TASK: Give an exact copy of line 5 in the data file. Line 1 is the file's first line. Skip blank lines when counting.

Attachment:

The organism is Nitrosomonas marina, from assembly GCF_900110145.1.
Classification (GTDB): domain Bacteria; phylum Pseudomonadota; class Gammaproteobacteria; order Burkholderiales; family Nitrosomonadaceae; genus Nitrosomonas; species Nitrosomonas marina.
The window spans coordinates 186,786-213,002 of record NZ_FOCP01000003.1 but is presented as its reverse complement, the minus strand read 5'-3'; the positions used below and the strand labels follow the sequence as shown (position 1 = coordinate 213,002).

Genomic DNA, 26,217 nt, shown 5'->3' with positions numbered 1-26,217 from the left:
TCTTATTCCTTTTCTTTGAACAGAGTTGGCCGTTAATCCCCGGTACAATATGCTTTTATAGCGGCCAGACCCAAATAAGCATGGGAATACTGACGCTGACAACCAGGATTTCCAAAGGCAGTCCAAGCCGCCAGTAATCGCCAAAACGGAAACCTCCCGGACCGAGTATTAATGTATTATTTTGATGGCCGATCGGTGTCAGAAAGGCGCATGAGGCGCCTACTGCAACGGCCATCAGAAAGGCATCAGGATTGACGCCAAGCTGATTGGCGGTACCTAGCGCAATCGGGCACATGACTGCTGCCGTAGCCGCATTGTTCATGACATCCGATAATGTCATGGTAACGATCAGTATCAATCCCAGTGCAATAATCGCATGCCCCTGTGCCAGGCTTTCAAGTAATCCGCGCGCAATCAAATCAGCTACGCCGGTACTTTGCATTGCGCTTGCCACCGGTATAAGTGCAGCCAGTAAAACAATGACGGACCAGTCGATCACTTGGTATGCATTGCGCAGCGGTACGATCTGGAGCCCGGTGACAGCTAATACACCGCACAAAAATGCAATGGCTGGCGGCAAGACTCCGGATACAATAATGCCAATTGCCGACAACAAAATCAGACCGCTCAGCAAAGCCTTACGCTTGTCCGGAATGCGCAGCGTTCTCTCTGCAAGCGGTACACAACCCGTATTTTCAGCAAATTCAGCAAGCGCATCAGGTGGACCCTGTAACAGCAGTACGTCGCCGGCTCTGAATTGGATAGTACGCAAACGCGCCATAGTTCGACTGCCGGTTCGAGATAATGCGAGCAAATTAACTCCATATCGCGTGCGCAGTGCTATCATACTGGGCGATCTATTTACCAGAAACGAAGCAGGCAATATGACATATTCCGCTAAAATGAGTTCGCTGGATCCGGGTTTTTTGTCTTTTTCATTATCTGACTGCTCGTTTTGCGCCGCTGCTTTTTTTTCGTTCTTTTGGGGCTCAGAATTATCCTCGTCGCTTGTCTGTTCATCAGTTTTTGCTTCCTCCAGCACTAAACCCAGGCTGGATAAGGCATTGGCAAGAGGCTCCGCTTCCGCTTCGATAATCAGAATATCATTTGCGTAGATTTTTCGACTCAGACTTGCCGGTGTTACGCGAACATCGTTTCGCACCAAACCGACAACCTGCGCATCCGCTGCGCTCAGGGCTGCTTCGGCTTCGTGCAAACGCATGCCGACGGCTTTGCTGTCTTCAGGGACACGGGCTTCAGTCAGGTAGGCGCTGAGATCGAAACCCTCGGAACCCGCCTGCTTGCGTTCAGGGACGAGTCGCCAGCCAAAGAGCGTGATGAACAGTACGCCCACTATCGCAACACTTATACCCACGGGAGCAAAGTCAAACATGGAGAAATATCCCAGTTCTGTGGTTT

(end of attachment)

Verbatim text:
TCTTATTCCTTTTCTTTGAACAGAGTTGGCCGTTAATCCCCGGTACAATATGCTTTTATAGCGGCCAGACCCAAATAAGCATGGGAATACTGACGCTGACAACCAGGATTTCCAAAGGCAGTCCAAGCCGCCAGTAATCGCCAAAACGGAAACCTCCCGGACCGAGTATTAATGTATTATTTTGATGGCCGATCGGTGTCAGAAAGGCGCATGAGGCGCCTACTGCAACGGCCATCAGAAAGGCATCAGGATTGACGCCAAGCTGATTGGCGGTACCTAGCGCAATCGGGCACATGACTGCTGCCGTAGCCGCATTGTTCATGACATCCGATAATGTCATGGTAACGATCAGTATCAATCCCAGTGCAATAATCGCATGCCCCTGTGCCAGGCTTTCAAGTAATCCGCGCGCAATCAAATCAGCTACGCCGGTACTTTGCATTGCGCTTGCCACCGGTATAAGTGCAGCCAGTAAAACAATGACGGACCAGTCGATCACTTGGTATGCATTGCGCAGCGGTACGATCTGGAGCCCGGTGACAGCTAATACACCGCACAAAAATGCAATGGCTGGCGGCAAGACTCCGGATACAATAATGCCAATTGCCGACAACAAAATCAGACCGCTCAGCAAAGCCTTACGCTTGTCCGGAATGCGCAGCGTTCTCTCTGCAAGCGGTACACAACCCGTATTTTCAGCAAATTCAGCAAGCGCATCAGGTGGACCCTGTAACAGCAGTACGTCGCCGGCTCTGAATTGGATAGTACGCAAACGCGCCATAGTTCGACTGCCGGTTCGAGATAATGCGAGCAAATTAACTCCATATCGCGTGCGCAGTGCTATCATACTGGGCGATCTATTTACCAGAAACGAAGCAGGCAATATGACATATTCCGCTAAAATGAGTTCGCTGGATCCGGGTTTTTTGTCTTTTTCATTATCTGACTGCTCGTTTTGCGCCGCTGCTTTTTTTTCGTTCTTTTGGGGCTCAGAATTATCCTCGTCGCTTGTCTGTTCATCAGTTTTTGCTTCCTCCAGCACTAAACCCAGGCTGGATAAGGCATTGGCAAGAGGCTCCGCTTCCGCTTCGATAATCAGAATATCATTTGCGTAGATTTTTCGACTCAGACTTGCCGGTGTTACGCGAACATCGTTTCGCACCAAACCGACAACCTGCGCATCCGCTGCGCTCAGGGCTGCTTCGGCTTCGTGCAAACGCATGCCGACGGCTTTGCTGTCTTCAGGGACACGGGCTTCAGTCAGGTAGGCGCTGAGATCGAAACCCTCGGAACCCGCCTGCTTGCGTTCAGGGACGAGTCGCCAGCCAAAGAGCGTGATGAACAGTACGCCCACTATCGCAACACTTATACCCACGGGAGCAAAGTCAAACATGGAGAAATATCCCAGTTCTGTGGTTT